I knew that the actions were now certain - if at all, only sporadic. Nevertheless, I found it interesting to be on the water at exactly this time and to experience this short period of time and to observe how the fact of spawning affects the biting behavior and how the now cooler weather affects the spawning process. The fish were spawning for 2 days until a sharp drop in temperature of around 10 degrees caused the water temperature to cool down again to 12 degrees, which meant that the love game was broken off or the spawning business had already ended and the area had to be left. At the time of spawning, until I left two days later when the weather collapsed, I was able to catch a full mirror mother, which was probably not quite as developed as many of its peers.

If I hadn't witnessed this spawning spectacle with my own eyes, I would have thought anyone crazy who tried to tell me that fish reproduced in this water temperature. I was once again disabused and shown that nothing is set in stone. Each process is very individual and cannot be repeated exactly.

A day break

I wanted to use the very cool and rainy day to pick up the spare parts I had recently received from Sebastien and spend a relaxing day with him on his farm.

As is to be expected when the material is subjected to long-term use, things break or stop working every now and then. During the session with Michael two weeks ago, one of my paddles broke during a slightly stronger rowing action. The delivery of a replacement took place without any problems, quickly and without any problems. My petrol stove also stopped working during the session with my friend Starki about 3 weeks ago and after several attempts at repairs on the water, I finally requested a replacement delivery for the defective part I had diagnosed. This fuel hose also found its way to Sebastien some time later. The fact of having a French address is invaluable and would make such matters much more difficult.

And back again

When I spent a night in the van on Sebastien's farm and had ordered a parcel delivery to the nearest parcel shop the next day, I decided to drive again to the “spawning site” where I had been able to catch so well in the last few days. I wanted to see how the fish behaved now. Were they still in the area? Are they still eating or are they resting after the exertions of the last few days? I didn't know how the previous spawning process and the change in the weather affected the activity of the fish and I wanted to find out. Finally, there were still a few days to get by in which I expected two packages to be delivered to Sebastien.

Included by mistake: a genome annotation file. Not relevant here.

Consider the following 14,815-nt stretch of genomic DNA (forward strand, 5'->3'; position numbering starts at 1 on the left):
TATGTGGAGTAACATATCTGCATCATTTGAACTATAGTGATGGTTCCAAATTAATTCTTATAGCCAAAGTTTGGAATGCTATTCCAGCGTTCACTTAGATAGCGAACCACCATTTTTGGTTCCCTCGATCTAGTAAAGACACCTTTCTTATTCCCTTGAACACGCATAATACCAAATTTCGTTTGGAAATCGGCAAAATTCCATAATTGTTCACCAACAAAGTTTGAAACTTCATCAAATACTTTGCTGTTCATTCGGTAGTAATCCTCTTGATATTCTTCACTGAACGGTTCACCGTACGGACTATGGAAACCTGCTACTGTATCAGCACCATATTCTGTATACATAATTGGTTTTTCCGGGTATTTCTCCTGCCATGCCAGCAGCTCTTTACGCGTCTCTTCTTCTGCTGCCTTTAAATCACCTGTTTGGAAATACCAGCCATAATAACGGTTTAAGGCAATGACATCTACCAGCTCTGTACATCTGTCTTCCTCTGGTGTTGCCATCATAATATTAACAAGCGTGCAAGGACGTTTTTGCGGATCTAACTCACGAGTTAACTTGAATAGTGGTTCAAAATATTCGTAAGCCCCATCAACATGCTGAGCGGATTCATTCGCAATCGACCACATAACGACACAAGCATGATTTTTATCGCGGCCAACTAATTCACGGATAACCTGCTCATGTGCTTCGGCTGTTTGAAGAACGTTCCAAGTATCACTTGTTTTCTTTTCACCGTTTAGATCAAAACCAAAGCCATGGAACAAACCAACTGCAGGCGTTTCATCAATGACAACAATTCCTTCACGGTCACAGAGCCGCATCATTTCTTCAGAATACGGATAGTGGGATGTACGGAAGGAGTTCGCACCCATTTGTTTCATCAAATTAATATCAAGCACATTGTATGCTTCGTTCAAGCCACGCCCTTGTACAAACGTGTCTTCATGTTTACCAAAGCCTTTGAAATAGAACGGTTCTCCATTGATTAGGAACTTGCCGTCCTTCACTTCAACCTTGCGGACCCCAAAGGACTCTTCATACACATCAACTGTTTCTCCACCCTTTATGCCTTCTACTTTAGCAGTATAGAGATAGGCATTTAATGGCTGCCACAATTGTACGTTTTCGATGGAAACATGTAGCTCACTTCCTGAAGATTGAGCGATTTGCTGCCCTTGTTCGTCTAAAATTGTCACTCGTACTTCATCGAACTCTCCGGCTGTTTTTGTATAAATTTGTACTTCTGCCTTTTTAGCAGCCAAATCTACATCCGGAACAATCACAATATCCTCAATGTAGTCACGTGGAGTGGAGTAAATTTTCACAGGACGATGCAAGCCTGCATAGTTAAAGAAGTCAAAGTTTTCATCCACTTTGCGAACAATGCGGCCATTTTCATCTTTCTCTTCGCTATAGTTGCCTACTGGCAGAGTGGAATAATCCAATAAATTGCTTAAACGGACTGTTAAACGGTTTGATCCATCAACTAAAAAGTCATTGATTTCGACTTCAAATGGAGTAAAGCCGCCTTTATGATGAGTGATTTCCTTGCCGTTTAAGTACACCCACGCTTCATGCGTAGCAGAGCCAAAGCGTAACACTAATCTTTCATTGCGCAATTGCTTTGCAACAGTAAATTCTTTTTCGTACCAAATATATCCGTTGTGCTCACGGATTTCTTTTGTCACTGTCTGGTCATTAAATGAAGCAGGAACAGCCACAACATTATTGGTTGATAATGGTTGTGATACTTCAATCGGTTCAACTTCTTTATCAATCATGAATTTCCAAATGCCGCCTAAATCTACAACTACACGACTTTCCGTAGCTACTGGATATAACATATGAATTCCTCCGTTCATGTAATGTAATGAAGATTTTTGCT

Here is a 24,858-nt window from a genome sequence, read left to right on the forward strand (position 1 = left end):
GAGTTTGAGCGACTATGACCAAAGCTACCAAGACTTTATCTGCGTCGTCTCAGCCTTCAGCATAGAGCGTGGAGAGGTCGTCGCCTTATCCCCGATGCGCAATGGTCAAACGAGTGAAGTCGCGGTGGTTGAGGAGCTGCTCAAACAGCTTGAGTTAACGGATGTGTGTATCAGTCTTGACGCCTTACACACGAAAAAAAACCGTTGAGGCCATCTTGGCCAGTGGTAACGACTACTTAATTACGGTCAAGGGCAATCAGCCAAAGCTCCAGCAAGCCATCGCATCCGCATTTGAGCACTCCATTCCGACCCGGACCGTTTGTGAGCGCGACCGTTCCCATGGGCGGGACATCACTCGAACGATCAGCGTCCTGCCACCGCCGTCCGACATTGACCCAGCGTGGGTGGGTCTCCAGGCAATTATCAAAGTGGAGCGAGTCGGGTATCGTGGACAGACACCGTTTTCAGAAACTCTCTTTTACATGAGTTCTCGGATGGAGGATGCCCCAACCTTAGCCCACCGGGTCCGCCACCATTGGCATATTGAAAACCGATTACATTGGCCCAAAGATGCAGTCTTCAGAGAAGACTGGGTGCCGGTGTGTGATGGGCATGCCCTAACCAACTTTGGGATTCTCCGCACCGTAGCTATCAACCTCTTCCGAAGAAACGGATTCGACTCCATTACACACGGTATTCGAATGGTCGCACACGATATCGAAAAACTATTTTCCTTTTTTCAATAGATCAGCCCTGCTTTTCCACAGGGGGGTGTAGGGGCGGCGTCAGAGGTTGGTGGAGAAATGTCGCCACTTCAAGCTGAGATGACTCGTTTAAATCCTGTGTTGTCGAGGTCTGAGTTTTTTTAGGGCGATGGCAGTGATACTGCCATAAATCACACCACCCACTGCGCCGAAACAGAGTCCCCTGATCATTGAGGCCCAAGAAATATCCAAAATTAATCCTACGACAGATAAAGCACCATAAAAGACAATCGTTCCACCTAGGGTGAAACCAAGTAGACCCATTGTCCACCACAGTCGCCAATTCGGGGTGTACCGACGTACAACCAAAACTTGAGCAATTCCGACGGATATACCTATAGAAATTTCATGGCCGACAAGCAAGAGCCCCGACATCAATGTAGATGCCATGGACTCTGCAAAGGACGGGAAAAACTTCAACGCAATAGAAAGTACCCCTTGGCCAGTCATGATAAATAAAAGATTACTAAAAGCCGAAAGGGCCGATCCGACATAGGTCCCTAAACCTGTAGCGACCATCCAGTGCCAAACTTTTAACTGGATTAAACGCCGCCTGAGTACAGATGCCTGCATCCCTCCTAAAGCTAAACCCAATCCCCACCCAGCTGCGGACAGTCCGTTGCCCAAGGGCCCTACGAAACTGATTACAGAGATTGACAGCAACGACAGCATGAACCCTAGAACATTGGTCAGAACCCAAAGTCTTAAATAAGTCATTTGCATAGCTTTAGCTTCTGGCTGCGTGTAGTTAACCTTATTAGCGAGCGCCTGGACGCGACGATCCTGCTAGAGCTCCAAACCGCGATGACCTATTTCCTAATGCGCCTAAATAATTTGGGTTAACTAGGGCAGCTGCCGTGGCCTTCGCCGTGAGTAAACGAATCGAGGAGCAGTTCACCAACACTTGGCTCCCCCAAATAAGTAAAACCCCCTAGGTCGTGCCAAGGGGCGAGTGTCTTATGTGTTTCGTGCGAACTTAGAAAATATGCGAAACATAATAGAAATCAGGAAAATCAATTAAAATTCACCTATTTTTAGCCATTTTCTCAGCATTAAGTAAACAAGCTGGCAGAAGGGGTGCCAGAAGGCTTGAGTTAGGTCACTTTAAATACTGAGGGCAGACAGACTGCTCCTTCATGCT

For the first night I stuck with my last chosen tactic and again placed 3 rods in the same places as the previous days with prominent Choddy's. However, some fed boilies that I found in the knee-deep water of the once well-running spot led me to the conclusion that the fish were no longer feeding in the area. The water temperature, which was now 12 degrees, was an additional factor that made me suspect the fish were in deeper areas.

Spot change

After I had a quiet night, as I had already guessed, I walked along the bank on a sunny Monday afternoon to maybe spot a few fish and lo and behold, after a closer look, I was able to find a few fish that were inconspicuously seeking shelter under a large tree lying in the water . My hunting instinct was immediately awakened and a short time later I reeled in the rods to make a quick move “around the corner”. In this area of ​​water the water was three degrees warmer due to its location and this time apparently encouraged the bream to prepare for their spawning. Somehow a twisted world, but in a large herbaceous area that I inspected closely with my polar glasses, I found tons of these conspecifics, which apparently reached an impressive size. Unfortunately, I couldn't spot any carp among these almost confusingly large fish. Nevertheless, I wanted to try my luck with 2 rods in this “bream area”. It is known that carp always stay close to spawning relatives in order to eat their spawn. So I wanted to use my time and verify this fact to be correct. In my previous fishing, for example in the large waters of Mecklenburg, I was never able to confirm this theory.